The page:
This thesis was developed in four parts. Section One (Study 1) aimed to quantify current health care usage by Australian children with achondroplasia to determine the impact of impairments and functional difficulties on health care needs. A parent questionnaire was developed to gather information about the type and timing of medical and allied health consultations, investigations and operative procedures for Australasian children with achondroplasia in the first five years of life (n=53). Data collected over a eleven year period (January 1997- December 2007), demonstrated variable compliance across Australian achondroplasia services with providing examinations and interventions recommended in the ‘Health Supervision for Children with Achondroplasia Guidelines’ published by the American Academy of Paediatrics. However it also provided a new insight into the high utilisation of other services not included in the guidelines, specifically physiotherapy and occupational therapy.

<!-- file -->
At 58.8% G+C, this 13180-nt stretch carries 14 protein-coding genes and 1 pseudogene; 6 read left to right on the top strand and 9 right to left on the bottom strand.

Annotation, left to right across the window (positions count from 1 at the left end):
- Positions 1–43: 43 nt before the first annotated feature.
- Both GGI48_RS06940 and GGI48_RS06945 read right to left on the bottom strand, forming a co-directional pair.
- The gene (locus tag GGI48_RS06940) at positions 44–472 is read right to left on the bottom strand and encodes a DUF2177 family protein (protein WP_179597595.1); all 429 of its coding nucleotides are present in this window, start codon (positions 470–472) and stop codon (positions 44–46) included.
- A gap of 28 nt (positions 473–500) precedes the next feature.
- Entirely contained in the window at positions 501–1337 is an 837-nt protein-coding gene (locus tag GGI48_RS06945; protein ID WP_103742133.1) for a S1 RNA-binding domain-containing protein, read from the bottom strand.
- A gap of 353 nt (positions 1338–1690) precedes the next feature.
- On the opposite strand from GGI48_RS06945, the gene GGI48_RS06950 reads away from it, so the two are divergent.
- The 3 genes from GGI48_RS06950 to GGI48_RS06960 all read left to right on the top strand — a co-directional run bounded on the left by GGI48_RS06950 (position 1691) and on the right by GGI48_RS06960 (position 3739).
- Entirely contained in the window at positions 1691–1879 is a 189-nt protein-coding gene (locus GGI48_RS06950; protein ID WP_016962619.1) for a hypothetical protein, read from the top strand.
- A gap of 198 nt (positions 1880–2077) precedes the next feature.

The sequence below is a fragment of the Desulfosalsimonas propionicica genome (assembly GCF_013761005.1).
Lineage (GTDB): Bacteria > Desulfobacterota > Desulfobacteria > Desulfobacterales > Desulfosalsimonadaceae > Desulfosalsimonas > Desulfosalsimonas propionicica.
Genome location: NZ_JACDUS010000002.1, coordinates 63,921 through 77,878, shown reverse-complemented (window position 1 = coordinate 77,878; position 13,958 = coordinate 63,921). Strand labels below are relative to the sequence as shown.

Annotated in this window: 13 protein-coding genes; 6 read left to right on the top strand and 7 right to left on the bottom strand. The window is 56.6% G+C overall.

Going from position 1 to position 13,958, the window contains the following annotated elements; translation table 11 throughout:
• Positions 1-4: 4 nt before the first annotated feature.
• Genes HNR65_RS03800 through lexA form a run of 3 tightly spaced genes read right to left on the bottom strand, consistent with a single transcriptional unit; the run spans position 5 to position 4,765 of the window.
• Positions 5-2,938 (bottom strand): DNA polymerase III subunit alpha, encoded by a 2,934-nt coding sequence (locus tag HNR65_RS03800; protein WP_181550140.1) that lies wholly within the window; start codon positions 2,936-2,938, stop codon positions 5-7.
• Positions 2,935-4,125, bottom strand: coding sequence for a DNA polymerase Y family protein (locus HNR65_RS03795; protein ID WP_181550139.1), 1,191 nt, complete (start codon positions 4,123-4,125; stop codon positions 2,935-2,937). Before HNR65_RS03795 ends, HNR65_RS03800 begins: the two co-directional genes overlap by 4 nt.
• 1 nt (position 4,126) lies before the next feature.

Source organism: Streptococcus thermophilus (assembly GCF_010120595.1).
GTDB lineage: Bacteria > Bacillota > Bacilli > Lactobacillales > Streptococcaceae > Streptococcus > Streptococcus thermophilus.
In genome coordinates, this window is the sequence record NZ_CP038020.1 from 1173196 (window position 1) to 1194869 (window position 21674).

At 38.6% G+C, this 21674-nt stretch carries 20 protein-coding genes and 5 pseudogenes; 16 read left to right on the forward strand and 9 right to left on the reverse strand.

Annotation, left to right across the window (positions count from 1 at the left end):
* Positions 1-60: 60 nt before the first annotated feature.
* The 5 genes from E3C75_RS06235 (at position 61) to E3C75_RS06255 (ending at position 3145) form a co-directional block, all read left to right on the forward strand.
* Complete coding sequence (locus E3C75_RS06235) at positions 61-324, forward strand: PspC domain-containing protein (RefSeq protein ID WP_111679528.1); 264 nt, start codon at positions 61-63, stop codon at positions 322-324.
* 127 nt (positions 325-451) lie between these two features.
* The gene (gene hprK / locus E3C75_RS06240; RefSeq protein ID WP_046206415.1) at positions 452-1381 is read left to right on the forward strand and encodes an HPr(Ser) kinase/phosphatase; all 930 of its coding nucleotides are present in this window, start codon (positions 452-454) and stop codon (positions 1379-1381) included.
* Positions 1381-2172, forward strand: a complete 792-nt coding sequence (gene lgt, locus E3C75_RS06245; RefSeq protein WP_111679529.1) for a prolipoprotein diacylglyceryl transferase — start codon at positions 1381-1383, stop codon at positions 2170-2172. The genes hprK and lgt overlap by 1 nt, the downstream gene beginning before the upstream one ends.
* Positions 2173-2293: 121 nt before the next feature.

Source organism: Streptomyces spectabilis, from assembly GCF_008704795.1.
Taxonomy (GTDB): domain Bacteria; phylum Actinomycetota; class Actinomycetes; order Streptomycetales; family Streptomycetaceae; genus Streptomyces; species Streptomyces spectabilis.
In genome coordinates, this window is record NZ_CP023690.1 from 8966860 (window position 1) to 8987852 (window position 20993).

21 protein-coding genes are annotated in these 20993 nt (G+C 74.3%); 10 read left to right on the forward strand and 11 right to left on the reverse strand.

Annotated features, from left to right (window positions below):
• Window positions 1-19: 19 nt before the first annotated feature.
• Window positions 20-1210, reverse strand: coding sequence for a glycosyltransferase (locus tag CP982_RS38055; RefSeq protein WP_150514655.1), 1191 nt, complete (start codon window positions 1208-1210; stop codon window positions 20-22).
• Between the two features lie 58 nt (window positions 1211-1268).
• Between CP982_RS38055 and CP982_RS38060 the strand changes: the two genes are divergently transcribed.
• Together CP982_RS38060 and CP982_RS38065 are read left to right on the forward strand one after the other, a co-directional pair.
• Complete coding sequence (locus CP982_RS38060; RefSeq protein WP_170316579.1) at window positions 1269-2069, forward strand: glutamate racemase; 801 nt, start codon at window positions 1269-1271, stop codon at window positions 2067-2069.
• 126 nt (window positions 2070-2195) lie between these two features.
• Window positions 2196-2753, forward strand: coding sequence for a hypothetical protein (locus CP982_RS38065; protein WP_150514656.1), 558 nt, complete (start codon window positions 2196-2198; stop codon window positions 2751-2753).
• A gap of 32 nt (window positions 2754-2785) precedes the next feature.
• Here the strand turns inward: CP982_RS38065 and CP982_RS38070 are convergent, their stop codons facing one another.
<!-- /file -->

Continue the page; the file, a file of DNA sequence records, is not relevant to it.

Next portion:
Section Two (Studies 2 & 3) aimed to establish a multi-dimensional profile of developmental milestones for children with achondroplasia including gross motor, fine motor, feeding and communication skills. Study 2 provided the first population-based multi-dimensional audit of developmental skills of Australasian children with achondroplasia in the first five years of life. Data was gathered by retrospective parent questionnaire for 20 children aged 16-60 months and born 1997-2003. Results validated previous reports of delays in gross motor skills and more advanced communication skills, however showed that fine motor skills and early communication skills were not as delayed as previously suggested. Study 3 provided the first prospective, population-based multi-dimensional follow up of developmental for Australasian children with achondroplasia (born 2000-2009, n=48). Results confirmed those from Study 2. This data was then used to develop the first “Achondroplasia Developmental Recording Form” to assist clinicians/therapists in monitoring and recording development across multiple developmental skill areas in young children with achondroplasia.